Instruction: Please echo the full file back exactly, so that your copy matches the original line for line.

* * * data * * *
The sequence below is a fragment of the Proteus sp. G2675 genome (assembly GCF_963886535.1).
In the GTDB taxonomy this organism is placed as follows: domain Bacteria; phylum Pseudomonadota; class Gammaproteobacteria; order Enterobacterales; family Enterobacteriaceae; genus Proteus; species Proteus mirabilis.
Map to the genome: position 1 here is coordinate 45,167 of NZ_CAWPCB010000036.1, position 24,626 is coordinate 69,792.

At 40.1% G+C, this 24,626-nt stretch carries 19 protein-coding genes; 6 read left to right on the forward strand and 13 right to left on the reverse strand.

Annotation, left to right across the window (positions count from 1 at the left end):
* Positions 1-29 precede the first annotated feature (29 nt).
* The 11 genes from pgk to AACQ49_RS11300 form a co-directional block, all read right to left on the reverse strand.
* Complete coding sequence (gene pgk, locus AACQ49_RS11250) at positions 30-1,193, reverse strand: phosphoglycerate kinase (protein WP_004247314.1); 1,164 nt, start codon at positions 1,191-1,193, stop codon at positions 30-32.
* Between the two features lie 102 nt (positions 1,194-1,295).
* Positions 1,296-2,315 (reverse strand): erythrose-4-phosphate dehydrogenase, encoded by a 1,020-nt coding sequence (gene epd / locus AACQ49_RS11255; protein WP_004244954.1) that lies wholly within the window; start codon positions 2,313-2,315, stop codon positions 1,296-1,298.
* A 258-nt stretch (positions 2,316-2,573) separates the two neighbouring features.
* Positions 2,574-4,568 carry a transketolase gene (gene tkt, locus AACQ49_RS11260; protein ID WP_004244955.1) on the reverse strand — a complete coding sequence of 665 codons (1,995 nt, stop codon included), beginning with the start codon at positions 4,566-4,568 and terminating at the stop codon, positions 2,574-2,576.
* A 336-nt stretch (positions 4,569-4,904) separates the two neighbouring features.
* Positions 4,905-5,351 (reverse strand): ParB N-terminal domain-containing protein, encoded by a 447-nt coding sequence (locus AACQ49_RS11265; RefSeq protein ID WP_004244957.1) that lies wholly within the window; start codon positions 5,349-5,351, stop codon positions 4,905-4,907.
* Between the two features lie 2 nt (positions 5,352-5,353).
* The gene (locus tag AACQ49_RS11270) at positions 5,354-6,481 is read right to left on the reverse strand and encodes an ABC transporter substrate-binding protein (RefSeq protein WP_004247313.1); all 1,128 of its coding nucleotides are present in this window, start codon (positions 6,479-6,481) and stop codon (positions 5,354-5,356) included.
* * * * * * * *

The sequence below is a fragment of the Proteus sp. G2675 genome (assembly GCF_963886535.1).
In the GTDB taxonomy this organism is placed as follows: domain Bacteria; phylum Pseudomonadota; class Gammaproteobacteria; order Enterobacterales; family Enterobacteriaceae; genus Proteus; species Proteus mirabilis.
Map to the genome: position 1 here is coordinate 45,167 of NZ_CAWPCB010000036.1, position 24,626 is coordinate 69,792.

At 40.1% G+C, this 24,626-nt stretch carries 19 protein-coding genes; 6 read left to right on the forward strand and 13 right to left on the reverse strand.

Annotation, left to right across the window (positions count from 1 at the left end):
* Positions 1-29 precede the first annotated feature (29 nt).
* The 11 genes from pgk to AACQ49_RS11300 form a co-directional block, all read right to left on the reverse strand.
* Complete coding sequence (gene pgk, locus AACQ49_RS11250) at positions 30-1,193, reverse strand: phosphoglycerate kinase (protein WP_004247314.1); 1,164 nt, start codon at positions 1,191-1,193, stop codon at positions 30-32.
* Between the two features lie 102 nt (positions 1,194-1,295).
* Positions 1,296-2,315 (reverse strand): erythrose-4-phosphate dehydrogenase, encoded by a 1,020-nt coding sequence (gene epd / locus AACQ49_RS11255; protein WP_004244954.1) that lies wholly within the window; start codon positions 2,313-2,315, stop codon positions 1,296-1,298.
* A 258-nt stretch (positions 2,316-2,573) separates the two neighbouring features.
* Positions 2,574-4,568 carry a transketolase gene (gene tkt, locus AACQ49_RS11260; protein ID WP_004244955.1) on the reverse strand — a complete coding sequence of 665 codons (1,995 nt, stop codon included), beginning with the start codon at positions 4,566-4,568 and terminating at the stop codon, positions 2,574-2,576.
* A 336-nt stretch (positions 4,569-4,904) separates the two neighbouring features.
* Positions 4,905-5,351 (reverse strand): ParB N-terminal domain-containing protein, encoded by a 447-nt coding sequence (locus AACQ49_RS11265; RefSeq protein ID WP_004244957.1) that lies wholly within the window; start codon positions 5,349-5,351, stop codon positions 4,905-4,907.
* Between the two features lie 2 nt (positions 5,352-5,353).
* The gene (locus tag AACQ49_RS11270) at positions 5,354-6,481 is read right to left on the reverse strand and encodes an ABC transporter substrate-binding protein (RefSeq protein WP_004247313.1); all 1,128 of its coding nucleotides are present in this window, start codon (positions 6,479-6,481) and stop codon (positions 5,354-5,356) included.